KYIV, Ukraine — As fears mount for the besieged city of Mariupol, friends and relatives of people still trapped there are conducting an increasingly desperate search for information.
Mariupol has been under heavy Russian bombardment for nearly two months, leaving residents trapped with little food, clean water or medical care. There is also no electricity or functioning cellphone service, making communication all but impossible for loved ones who remain.
“I hope and I know that my mom will be all right,” said Ilya, 20, a customer service representative who fled Mariupol several weeks ago without his mother, who decided to stay. “She will be OK. She will leave that city.”
“Right now I’m just thinking of what she would be doing if she was in my place. And I think that she will never give up. So I’m not giving up,” said Ilya, who spoke to NBC News via Zoom on Sunday from west Ukraine.
He spoke on the condition that his last name and his location not be used out of fear of being targeted by Russian forces.
Moscow has demanded the surrender of Mariupol’s few remaining Ukrainian defenders, a move Kyiv has flatly rejected. Ukrainian officials said they hoped to evacuate as many as 6,000 thousand civilians on Wednesday as Russian forces close in on the last pockets of resistance.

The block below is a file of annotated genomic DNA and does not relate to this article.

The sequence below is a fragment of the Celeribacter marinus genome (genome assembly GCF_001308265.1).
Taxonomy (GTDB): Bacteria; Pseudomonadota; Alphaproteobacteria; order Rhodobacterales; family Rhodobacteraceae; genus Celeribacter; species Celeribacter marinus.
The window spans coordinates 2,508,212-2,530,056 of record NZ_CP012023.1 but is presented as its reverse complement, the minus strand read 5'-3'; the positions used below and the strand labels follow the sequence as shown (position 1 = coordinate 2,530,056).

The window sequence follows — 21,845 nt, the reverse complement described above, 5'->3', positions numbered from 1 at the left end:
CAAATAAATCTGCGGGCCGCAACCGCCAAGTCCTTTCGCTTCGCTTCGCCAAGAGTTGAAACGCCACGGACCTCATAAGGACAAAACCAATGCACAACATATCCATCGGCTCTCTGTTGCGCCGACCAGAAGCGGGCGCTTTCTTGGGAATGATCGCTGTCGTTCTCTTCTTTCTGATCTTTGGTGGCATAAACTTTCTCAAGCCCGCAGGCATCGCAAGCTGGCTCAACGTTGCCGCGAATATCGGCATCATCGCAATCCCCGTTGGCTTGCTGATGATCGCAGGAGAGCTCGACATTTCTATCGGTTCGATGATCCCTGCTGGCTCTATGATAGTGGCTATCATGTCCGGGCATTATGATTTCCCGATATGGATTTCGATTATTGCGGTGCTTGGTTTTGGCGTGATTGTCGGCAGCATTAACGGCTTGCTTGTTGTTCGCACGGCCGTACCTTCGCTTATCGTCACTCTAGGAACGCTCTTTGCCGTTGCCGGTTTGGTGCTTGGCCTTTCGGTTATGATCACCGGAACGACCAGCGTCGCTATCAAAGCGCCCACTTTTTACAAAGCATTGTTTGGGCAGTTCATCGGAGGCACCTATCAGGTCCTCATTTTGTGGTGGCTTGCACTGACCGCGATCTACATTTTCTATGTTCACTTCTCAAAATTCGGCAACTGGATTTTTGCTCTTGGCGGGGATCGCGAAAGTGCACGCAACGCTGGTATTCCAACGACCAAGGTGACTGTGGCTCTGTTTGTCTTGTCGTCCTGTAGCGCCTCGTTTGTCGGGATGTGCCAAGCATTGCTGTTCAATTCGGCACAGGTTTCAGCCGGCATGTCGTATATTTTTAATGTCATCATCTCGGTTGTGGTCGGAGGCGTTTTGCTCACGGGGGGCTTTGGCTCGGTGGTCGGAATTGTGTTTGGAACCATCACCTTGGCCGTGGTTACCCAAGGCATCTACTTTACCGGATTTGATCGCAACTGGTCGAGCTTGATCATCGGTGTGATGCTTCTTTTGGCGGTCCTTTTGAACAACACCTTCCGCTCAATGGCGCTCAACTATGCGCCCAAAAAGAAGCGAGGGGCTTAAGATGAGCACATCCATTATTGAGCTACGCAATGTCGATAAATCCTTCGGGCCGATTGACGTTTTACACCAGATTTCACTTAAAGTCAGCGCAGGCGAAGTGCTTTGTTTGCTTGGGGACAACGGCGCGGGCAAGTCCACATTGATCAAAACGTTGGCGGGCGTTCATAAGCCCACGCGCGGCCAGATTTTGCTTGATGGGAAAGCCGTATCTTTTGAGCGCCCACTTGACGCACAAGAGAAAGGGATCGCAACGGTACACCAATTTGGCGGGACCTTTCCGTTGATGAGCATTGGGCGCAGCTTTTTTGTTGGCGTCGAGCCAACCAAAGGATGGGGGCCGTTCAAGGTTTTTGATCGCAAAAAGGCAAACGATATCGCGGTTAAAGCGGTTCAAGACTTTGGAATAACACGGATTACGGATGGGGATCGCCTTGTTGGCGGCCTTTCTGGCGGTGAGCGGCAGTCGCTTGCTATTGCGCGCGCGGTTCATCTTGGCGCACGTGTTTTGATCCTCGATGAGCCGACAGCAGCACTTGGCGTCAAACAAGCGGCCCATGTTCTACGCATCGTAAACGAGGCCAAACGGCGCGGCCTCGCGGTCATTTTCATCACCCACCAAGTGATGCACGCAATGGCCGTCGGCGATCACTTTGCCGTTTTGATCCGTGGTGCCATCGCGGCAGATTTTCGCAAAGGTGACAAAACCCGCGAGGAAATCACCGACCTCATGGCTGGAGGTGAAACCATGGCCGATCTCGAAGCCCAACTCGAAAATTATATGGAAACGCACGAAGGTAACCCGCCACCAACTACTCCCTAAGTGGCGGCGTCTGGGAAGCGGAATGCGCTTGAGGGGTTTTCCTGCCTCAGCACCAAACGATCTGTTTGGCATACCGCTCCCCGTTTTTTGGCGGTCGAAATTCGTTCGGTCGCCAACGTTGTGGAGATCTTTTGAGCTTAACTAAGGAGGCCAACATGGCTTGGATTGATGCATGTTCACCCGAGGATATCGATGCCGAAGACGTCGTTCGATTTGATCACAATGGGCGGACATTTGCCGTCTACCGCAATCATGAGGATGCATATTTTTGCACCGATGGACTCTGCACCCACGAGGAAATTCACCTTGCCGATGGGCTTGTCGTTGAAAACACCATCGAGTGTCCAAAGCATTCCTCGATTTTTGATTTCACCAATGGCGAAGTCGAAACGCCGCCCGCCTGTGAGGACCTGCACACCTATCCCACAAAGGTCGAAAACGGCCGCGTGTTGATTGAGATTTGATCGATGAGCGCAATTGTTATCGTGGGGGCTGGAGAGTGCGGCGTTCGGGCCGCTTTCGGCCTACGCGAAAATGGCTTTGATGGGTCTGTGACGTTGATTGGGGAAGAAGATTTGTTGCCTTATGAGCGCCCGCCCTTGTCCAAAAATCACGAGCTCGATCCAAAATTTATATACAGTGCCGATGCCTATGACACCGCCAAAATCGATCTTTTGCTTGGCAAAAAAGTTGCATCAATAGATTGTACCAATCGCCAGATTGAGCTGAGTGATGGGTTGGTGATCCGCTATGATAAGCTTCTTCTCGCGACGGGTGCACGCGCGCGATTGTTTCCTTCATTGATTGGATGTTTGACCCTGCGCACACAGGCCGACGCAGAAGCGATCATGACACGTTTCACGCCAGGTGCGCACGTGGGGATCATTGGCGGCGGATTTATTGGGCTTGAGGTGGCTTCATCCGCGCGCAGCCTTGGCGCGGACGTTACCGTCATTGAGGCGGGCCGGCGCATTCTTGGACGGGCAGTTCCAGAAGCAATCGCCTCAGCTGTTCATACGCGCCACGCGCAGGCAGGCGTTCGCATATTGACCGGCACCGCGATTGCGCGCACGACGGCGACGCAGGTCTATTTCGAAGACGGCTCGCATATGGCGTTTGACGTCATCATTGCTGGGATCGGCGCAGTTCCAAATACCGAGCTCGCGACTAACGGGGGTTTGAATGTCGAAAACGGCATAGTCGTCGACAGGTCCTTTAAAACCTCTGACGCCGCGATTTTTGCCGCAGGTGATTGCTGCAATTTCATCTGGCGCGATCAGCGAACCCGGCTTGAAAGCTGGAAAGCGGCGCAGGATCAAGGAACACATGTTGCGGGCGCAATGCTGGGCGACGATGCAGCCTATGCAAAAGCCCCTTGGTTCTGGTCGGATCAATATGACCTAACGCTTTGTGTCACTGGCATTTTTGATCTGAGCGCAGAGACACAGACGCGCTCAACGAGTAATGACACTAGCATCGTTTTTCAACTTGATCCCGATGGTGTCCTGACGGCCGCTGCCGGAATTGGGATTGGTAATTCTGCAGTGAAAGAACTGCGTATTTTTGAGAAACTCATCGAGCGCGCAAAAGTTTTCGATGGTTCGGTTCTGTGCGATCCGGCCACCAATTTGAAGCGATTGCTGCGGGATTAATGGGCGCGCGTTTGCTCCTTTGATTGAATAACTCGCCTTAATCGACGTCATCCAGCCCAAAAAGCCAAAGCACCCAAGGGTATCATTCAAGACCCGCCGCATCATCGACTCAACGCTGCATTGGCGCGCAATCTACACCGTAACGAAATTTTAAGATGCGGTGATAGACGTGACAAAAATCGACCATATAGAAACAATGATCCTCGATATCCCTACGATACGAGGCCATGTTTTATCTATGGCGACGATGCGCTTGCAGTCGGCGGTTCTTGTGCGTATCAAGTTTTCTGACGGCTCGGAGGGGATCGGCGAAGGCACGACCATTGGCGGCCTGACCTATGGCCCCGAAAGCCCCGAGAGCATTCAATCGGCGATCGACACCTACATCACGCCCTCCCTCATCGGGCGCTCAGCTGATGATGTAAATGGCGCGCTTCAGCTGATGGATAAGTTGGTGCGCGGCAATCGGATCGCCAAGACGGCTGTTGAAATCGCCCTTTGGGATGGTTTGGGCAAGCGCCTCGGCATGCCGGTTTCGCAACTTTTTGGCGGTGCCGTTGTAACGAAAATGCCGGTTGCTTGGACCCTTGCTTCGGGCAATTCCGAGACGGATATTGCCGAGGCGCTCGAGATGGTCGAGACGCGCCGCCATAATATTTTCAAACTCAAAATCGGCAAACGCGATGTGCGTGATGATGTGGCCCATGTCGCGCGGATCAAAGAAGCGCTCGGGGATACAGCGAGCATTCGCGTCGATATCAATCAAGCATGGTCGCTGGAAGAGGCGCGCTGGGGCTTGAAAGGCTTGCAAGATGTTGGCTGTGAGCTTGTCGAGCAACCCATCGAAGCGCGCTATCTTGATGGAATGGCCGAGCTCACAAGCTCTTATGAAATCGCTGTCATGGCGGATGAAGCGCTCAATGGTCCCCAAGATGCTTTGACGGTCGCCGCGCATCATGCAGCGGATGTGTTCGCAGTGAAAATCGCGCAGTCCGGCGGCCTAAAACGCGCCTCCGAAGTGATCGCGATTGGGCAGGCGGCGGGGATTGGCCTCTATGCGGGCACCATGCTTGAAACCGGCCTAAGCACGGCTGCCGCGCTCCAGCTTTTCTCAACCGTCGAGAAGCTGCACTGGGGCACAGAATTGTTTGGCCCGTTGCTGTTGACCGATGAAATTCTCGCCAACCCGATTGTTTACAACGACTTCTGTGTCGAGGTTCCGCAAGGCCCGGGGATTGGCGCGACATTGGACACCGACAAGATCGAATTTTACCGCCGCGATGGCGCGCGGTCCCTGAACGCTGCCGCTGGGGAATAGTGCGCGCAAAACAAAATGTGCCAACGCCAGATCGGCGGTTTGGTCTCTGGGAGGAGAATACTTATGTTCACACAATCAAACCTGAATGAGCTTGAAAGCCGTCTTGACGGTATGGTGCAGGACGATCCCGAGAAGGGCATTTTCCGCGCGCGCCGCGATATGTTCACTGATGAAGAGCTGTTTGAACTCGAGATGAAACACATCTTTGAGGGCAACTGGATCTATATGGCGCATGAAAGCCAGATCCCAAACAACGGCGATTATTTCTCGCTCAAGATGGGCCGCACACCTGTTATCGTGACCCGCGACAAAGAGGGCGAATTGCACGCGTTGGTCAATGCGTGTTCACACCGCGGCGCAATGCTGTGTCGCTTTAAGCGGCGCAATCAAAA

“We will celebrate our victory when this all ends. And we will win, I know that,” said Ilya.
Ukrainian commander in Mariupol issues desperate plea for helpApril 20, 202201:13
Like many other Ukrainians, he is scouring social media groups like “Mariupol Search for Relatives and Loved Ones,” where a stream of photos on Facebook shows missing people posted by worried relatives. Many posts include details of where their loved ones live and were last seen in the hope somebody has information.
Some posts are updated with reassuring messages of survival; others call off the search with news that the person has died, adding to a toll that local officials say now stretches into the tens of thousands.
Nick Osychenko, 41, said he fled Mariupol with his family on March 15.
“We drove out of the city. And the worst thing I remember is dead bodies around us. So you are driving around dead bodies, dead children,” he said, speaking over Zoom from Zaporizhzhia, about three hours’ drive north of Mariupol.
Osychenko, who is a CEO of a television station, said he’s now looking for missing staff members.
“Some of them escaped,” he said, though there were about 29 people for whom he had no information.
“I’m trying to find them everywhere.”